Previously, I have written about the three primary predictors of overall endurance performance which were VO2 max, functional threshold, and efficiency. While each is important on its own, it is the interaction of all three (along with factor such as pacing, tactics, etc) that determine actual real-world performance.
Each is also developed in a different way. So in this series I want to look at various methods of endurance training as they are commonly recommended or used by athletes to optimize and maximize performance.
Today I mainly want to introduce the topic by looking briefly at the major adaptations that occur in response to endurance training. Since it will provide background to better understand why different methods of endurance training “work”, I will also delve into bit of molecular physiology regarding something called AMPk.
Today I want to mainly make some introductory comments, looking briefly at some of the major adaptations that occur in response to endurance training. … Keep Reading
Once again it’s time for another mailbag.
Mixed Brain Fuel
Question: On a ketogenic diet, how rapidly does the brain flip between glucose and ketones for fuel? Can it use both fuel sources simultaneously?
Answer: The above question sort of encompasses a few different potential things and I’m not 100% sure which you’re asking so I’ll just cover them all. First realize that one fuel that the brain cannot use is fatty acids, at least not directly. This has led to the oft-stated belief that the brain can only use glucose. But this is incorrect as the brain has an alternative fat derived fuel which are ketones (or ketone bodies, the two major of which are beta-hydroxybutyrate and acetyl-acetate).
Ketones are produced primarily in the liver (from the breakdown of fatty acids) and exist predominantly as an alternative fuel source for the brain (they can also be used by skeletal muscle) during periods of low-carbohydrate availability. … Keep Reading
On Tuesday, in Methods of Endurance Training Part 2: Miles Build Champions, I discussed what is probably the most traditional and common of endurance development methods, to whit “pissing around” at fairly low intensities of perhaps 130-150 hear rate for hours at a time and doing it almost daily.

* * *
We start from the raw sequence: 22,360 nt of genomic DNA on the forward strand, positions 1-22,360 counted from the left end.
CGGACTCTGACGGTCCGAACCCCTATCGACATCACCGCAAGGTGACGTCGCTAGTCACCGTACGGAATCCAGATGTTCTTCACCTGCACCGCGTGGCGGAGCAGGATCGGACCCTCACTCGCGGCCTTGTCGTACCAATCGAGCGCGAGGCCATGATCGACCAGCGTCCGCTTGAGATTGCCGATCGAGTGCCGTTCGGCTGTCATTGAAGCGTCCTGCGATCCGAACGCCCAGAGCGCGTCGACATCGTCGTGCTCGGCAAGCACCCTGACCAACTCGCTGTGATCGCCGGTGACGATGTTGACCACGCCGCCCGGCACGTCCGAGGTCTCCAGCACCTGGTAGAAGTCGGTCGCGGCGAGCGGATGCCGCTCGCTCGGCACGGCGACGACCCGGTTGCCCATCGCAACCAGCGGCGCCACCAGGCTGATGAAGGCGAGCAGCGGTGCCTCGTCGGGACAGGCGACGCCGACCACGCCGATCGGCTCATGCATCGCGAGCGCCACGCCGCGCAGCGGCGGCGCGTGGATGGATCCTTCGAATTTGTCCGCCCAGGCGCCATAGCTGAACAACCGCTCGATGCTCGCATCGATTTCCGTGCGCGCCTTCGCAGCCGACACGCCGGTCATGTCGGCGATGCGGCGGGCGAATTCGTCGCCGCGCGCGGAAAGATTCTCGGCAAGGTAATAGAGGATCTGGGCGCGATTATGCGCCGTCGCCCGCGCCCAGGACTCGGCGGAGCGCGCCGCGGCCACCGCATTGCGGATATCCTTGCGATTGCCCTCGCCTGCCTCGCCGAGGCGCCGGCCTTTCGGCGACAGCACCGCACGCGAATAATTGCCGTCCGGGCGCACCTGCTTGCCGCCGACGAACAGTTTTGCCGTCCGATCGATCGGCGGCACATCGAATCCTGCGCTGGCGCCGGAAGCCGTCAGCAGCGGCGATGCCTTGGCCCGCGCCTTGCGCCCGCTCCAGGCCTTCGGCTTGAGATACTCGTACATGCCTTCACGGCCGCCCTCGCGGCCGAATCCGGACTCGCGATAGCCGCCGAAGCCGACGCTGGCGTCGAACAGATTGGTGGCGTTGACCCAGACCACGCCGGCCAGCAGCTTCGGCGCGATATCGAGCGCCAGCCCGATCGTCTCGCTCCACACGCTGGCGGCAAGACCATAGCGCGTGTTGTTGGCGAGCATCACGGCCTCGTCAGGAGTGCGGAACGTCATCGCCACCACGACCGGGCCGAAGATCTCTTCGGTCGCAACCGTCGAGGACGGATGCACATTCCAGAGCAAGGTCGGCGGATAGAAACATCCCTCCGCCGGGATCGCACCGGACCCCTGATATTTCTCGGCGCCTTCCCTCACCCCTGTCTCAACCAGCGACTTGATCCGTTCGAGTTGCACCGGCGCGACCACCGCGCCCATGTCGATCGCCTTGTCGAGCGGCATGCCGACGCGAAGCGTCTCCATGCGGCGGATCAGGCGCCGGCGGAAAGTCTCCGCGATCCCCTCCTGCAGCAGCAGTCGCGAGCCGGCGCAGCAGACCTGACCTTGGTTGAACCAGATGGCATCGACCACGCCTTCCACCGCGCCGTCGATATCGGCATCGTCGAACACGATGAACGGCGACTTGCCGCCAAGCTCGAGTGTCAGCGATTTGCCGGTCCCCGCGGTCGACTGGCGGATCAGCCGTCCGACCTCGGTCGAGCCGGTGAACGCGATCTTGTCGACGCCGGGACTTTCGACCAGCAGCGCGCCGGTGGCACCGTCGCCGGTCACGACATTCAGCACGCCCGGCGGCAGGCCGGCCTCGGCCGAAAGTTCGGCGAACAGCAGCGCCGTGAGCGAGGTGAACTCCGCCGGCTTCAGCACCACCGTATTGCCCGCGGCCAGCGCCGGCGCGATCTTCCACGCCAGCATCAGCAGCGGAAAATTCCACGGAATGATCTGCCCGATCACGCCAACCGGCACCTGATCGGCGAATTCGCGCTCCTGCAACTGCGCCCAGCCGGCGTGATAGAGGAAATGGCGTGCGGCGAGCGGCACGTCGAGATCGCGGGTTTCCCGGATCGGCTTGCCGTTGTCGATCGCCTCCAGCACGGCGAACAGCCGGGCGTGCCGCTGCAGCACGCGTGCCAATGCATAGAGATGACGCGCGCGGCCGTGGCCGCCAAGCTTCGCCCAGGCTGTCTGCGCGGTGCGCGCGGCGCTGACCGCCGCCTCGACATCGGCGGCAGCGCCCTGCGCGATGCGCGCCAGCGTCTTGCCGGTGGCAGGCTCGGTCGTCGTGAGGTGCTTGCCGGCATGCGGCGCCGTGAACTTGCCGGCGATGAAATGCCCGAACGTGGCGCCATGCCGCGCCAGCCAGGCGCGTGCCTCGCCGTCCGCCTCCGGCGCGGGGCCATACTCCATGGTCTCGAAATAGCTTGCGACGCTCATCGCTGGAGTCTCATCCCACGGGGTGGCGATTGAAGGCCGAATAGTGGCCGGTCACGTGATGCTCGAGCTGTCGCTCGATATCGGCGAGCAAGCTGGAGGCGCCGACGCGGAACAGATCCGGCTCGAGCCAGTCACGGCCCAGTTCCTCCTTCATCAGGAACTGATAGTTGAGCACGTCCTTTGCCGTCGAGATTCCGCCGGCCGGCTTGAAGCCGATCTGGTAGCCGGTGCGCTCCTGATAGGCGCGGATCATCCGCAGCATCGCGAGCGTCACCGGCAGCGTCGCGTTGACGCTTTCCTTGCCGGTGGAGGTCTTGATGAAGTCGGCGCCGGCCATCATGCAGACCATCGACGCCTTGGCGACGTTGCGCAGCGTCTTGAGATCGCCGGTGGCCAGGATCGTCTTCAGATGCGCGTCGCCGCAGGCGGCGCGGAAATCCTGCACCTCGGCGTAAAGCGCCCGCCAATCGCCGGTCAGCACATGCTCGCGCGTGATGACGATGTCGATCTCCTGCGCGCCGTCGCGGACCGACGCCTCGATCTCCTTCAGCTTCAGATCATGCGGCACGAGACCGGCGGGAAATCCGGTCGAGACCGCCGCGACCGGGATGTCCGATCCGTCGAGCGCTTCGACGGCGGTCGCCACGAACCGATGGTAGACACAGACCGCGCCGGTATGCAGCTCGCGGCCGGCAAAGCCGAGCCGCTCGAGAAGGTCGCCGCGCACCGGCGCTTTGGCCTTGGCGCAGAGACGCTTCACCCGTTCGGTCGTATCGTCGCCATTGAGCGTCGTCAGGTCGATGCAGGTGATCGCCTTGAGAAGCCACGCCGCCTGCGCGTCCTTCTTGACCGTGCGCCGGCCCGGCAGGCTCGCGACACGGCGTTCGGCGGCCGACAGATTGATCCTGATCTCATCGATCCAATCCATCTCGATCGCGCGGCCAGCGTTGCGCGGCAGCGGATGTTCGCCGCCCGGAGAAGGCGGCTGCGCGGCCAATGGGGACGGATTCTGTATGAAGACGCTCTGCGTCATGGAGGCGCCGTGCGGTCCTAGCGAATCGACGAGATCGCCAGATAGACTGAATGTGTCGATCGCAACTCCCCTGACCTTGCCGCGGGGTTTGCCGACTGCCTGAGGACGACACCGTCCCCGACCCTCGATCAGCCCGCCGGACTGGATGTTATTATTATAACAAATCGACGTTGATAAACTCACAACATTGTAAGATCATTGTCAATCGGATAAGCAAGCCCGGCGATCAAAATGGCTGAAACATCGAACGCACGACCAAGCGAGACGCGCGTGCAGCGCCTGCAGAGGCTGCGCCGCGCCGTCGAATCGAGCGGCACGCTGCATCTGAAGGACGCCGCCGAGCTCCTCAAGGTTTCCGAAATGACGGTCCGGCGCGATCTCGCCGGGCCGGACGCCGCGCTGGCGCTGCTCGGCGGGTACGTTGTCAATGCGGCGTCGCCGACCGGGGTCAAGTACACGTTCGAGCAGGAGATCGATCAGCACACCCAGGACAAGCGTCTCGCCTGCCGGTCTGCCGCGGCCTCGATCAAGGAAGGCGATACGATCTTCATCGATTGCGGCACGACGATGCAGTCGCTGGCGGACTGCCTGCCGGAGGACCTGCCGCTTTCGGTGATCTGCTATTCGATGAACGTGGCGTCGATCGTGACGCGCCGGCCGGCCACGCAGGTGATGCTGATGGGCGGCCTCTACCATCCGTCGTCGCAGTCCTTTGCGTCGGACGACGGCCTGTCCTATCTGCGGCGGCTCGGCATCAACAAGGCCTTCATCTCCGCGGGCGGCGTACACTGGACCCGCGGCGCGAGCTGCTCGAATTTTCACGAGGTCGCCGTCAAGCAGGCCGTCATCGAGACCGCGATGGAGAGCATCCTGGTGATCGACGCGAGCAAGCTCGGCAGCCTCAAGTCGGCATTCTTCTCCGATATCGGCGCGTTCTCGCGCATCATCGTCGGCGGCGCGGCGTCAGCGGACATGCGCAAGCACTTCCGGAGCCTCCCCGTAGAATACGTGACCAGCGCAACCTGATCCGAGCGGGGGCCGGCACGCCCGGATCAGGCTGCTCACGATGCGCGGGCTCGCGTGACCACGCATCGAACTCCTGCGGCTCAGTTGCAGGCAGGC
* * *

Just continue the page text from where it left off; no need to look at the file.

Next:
The Problem with Miles Build Champions in the Real World
There is no doubt that this method of training “works” and “has worked” for decades in terms of developing the aerobic engine. It has certain advantages and, like all training methods, certain disadvantages. Perhaps the biggest disadvantage for real humans being the enormous time commitment required. With weekly training volumes of 20-40 weeks, that’s still 2.5-6.5 hours per day (depending on the sport) if someone trains 6 days/week.
Realistically only full-time athletes can do that. At most the average citizen racer might get in several shorter workouts during the week and devote more time on the weekends. … Keep Reading
Continuing from Part 1, I want to go ahead and move into perhaps the most commonly used method of endurance training which is the miles build champions approach.
Miles Build Champions
.Arguably the most commonly popular (or certainly most traditional) approach to developing endurance over the years has been a volume oriented ‘miles build champions’ type of approach. Many coaches echo that idea that unless you can do “X amount of miles/kilometers/volume per week” you simply can’t succeed at the highest levels or build maximal endurance. Cycling coaches will often tell up and coming athletes that they just “need another 1000km in their legs” to reach the next level.
The focus with this philosophy is basically on just doing endless volumes. You do the miles, you build a champion. I saw it summed up on one power training forum with the simple coaching mantra “Ride lots”. But the goal here, basically is to do about as much training as you can, stand, handle or recover from without overtraining. … Keep Reading
In Part 2, I discussed intensive endurance/tempo training and Sweet Spot training as conceptualized by Andrew Coggan in the power meter community. There I mentioned the idea of a threshold representing the maximum intensity that can be sustained for some time period (usually defined as one hour). I called it Threshold Training and that is the topic of this part of the series.
Early in the study of endurance performance, a great deal of focus was placed on VO2 max, the maximum amount of oxygen that the body could process. And while it was thought to be a primary factor determining performance, that turned out not to be the case. Certainly a high VO2 max was required to be an elite endurance athlete but it was not sufficient.
Later research would turn to a concept that has had many names over the years including lactate threshold, anerobic threshold, individual anaerobic threshold, OBLA, ventilatory threshold and more. … Keep Reading